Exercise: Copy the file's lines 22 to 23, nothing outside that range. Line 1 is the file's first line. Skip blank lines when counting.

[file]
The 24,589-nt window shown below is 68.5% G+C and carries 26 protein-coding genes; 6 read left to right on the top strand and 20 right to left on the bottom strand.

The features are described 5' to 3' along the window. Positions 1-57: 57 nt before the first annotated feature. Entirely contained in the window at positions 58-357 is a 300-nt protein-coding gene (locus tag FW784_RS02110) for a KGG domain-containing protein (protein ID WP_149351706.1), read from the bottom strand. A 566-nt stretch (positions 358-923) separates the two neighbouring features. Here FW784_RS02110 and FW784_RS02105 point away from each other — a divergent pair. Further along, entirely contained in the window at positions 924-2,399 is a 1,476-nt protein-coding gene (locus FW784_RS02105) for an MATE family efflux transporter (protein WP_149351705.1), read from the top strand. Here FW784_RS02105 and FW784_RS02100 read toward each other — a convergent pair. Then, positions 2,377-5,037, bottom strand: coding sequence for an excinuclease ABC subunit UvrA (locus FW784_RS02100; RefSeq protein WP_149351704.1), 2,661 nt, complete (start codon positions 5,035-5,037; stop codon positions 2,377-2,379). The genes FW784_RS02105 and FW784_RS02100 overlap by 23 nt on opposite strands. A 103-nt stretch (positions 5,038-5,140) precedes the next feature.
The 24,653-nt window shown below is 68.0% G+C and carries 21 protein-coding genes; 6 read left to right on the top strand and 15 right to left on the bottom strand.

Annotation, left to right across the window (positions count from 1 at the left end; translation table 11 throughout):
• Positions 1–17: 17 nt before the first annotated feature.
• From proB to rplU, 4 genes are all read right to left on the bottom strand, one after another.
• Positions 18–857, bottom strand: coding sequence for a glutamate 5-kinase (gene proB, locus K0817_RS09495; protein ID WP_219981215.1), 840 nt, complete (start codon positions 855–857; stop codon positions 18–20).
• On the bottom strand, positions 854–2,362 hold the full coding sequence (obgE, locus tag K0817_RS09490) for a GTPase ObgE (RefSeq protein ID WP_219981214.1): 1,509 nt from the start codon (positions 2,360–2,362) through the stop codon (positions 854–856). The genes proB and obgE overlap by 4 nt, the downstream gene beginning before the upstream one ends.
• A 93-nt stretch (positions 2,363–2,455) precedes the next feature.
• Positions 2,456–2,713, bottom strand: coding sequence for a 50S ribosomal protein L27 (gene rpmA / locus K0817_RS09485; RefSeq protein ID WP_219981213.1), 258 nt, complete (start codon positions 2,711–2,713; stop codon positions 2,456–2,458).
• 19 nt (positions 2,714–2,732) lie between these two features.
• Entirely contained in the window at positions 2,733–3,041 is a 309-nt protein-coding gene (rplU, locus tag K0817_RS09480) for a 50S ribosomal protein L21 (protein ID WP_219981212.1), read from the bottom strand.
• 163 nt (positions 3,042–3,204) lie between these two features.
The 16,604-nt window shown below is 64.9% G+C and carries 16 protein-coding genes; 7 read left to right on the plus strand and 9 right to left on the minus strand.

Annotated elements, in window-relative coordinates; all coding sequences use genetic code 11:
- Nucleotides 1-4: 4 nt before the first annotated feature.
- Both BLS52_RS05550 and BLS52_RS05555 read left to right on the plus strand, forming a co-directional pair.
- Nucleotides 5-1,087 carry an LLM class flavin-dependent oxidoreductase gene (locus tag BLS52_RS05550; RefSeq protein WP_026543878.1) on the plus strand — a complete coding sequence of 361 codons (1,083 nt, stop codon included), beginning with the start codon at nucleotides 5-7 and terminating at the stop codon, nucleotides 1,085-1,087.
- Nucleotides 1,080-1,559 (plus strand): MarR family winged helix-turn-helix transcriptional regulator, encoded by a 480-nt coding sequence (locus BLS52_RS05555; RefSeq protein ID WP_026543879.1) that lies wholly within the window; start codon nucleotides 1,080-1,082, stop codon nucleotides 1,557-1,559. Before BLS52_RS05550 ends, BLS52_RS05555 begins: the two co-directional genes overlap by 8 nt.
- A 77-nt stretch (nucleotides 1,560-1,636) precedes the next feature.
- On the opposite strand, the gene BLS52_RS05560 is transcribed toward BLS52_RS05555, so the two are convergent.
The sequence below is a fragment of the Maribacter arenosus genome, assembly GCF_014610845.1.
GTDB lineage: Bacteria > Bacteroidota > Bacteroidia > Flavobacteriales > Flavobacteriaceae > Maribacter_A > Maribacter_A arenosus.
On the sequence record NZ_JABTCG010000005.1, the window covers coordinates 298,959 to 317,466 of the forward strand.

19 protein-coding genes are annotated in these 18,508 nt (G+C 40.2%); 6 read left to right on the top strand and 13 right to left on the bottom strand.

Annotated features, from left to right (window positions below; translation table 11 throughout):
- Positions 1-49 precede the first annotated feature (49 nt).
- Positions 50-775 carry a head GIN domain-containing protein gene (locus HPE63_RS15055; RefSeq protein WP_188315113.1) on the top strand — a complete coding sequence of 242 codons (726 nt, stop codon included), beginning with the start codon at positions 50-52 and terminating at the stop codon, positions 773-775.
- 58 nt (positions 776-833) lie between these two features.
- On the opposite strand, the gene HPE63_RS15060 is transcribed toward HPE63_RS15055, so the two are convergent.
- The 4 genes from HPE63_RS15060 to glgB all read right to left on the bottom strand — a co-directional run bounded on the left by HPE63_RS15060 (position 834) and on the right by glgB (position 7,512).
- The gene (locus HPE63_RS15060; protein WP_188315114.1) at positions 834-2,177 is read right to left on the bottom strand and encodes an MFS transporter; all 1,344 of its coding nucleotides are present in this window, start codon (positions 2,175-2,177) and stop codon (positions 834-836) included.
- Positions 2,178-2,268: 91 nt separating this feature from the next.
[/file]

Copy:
The sequence below is a fragment of the Maribacter arenosus genome, assembly GCF_014610845.1.
GTDB lineage: Bacteria > Bacteroidota > Bacteroidia > Flavobacteriales > Flavobacteriaceae > Maribacter_A > Maribacter_A arenosus.